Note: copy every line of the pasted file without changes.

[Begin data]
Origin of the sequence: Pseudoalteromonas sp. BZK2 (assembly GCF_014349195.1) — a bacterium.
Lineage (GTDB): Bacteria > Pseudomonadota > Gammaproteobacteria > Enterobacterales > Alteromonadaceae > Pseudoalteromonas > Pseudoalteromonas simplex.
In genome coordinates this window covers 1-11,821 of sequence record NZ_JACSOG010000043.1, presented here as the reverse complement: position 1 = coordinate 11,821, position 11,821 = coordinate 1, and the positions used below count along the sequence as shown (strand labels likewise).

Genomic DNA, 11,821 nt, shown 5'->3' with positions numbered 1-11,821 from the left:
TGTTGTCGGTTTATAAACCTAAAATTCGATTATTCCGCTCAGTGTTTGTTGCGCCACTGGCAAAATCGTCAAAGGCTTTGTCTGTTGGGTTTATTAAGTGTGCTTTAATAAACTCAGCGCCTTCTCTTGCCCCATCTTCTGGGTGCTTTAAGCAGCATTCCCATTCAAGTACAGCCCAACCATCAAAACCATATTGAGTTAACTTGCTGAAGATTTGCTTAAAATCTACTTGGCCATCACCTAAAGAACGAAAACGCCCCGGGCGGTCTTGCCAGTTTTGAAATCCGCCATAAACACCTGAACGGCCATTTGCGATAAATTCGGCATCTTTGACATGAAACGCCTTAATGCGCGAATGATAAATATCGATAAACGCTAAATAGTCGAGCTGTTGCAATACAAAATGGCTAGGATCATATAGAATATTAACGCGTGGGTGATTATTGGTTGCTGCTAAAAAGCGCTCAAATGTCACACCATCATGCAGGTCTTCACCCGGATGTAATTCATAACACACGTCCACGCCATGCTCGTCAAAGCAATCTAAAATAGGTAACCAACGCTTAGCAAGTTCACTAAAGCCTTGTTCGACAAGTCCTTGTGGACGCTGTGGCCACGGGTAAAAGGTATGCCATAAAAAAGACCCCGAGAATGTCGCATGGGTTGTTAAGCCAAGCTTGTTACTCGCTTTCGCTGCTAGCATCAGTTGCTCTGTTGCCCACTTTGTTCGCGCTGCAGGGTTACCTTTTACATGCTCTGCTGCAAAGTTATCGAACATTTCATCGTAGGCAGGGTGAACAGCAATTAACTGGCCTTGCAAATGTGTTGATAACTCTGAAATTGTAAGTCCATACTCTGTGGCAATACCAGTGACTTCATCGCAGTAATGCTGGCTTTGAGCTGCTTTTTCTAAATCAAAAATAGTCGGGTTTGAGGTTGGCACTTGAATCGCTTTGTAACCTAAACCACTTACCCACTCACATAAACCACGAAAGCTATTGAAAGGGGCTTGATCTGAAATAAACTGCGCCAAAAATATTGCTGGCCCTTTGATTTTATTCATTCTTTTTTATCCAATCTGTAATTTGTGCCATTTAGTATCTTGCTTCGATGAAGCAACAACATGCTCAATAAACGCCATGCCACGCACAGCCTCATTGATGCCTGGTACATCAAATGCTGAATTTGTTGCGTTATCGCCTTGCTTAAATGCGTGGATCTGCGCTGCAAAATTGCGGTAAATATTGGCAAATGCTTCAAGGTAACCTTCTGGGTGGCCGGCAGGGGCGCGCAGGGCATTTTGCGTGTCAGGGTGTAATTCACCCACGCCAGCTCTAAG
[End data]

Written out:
Origin of the sequence: Pseudoalteromonas sp. BZK2 (assembly GCF_014349195.1) — a bacterium.
Lineage (GTDB): Bacteria > Pseudomonadota > Gammaproteobacteria > Enterobacterales > Alteromonadaceae > Pseudoalteromonas > Pseudoalteromonas simplex.
In genome coordinates this window covers 1-11,821 of sequence record NZ_JACSOG010000043.1, presented here as the reverse complement: position 1 = coordinate 11,821, position 11,821 = coordinate 1, and the positions used below count along the sequence as shown (strand labels likewise).

Genomic DNA, 11,821 nt, shown 5'->3' with positions numbered 1-11,821 from the left:
TGTTGTCGGTTTATAAACCTAAAATTCGATTATTCCGCTCAGTGTTTGTTGCGCCACTGGCAAAATCGTCAAAGGCTTTGTCTGTTGGGTTTATTAAGTGTGCTTTAATAAACTCAGCGCCTTCTCTTGCCCCATCTTCTGGGTGCTTTAAGCAGCATTCCCATTCAAGTACAGCCCAACCATCAAAACCATATTGAGTTAACTTGCTGAAGATTTGCTTAAAATCTACTTGGCCATCACCTAAAGAACGAAAACGCCCCGGGCGGTCTTGCCAGTTTTGAAATCCGCCATAAACACCTGAACGGCCATTTGCGATAAATTCGGCATCTTTGACATGAAACGCCTTAATGCGCGAATGATAAATATCGATAAACGCTAAATAGTCGAGCTGTTGCAATACAAAATGGCTAGGATCATATAGAATATTAACGCGTGGGTGATTATTGGTTGCTGCTAAAAAGCGCTCAAATGTCACACCATCATGCAGGTCTTCACCCGGATGTAATTCATAACACACGTCCACGCCATGCTCGTCAAAGCAATCTAAAATAGGTAACCAACGCTTAGCAAGTTCACTAAAGCCTTGTTCGACAAGTCCTTGTGGACGCTGTGGCCACGGGTAAAAGGTATGCCATAAAAAAGACCCCGAGAATGTCGCATGGGTTGTTAAGCCAAGCTTGTTACTCGCTTTCGCTGCTAGCATCAGTTGCTCTGTTGCCCACTTTGTTCGCGCTGCAGGGTTACCTTTTACATGCTCTGCTGCAAAGTTATCGAACATTTCATCGTAGGCAGGGTGAACAGCAATTAACTGGCCTTGCAAATGTGTTGATAACTCTGAAATTGTAAGTCCATACTCTGTGGCAATACCAGTGACTTCATCGCAGTAATGCTGGCTTTGAGCTGCTTTTTCTAAATCAAAAATAGTCGGGTTTGAGGTTGGCACTTGAATCGCTTTGTAACCTAAACCACTTACCCACTCACATAAACCACGAAAGCTATTGAAAGGGGCTTGATCTGAAATAAACTGCGCCAAAAATATTGCTGGCCCTTTGATTTTATTCATTCTTTTTTATCCAATCTGTAATTTGTGCCATTTAGTATCTTGCTTCGATGAAGCAACAACATGCTCAATAAACGCCATGCCACGCACAGCCTCATTGATGCCTGGTACATCAAATGCTGAATTTGTTGCGTTATCGCCTTGCTTAAATGCGTGGATCTGCGCTGCAAAATTGCGGTAAATATTGGCAAATGCTTCAAGGTAACCTTCTGGGTGGCCGGCAGGGGCGCGCAGGGCATTTTGCGTGTCAGGGTGTAATTCACCCACGCCAGCTCTAAG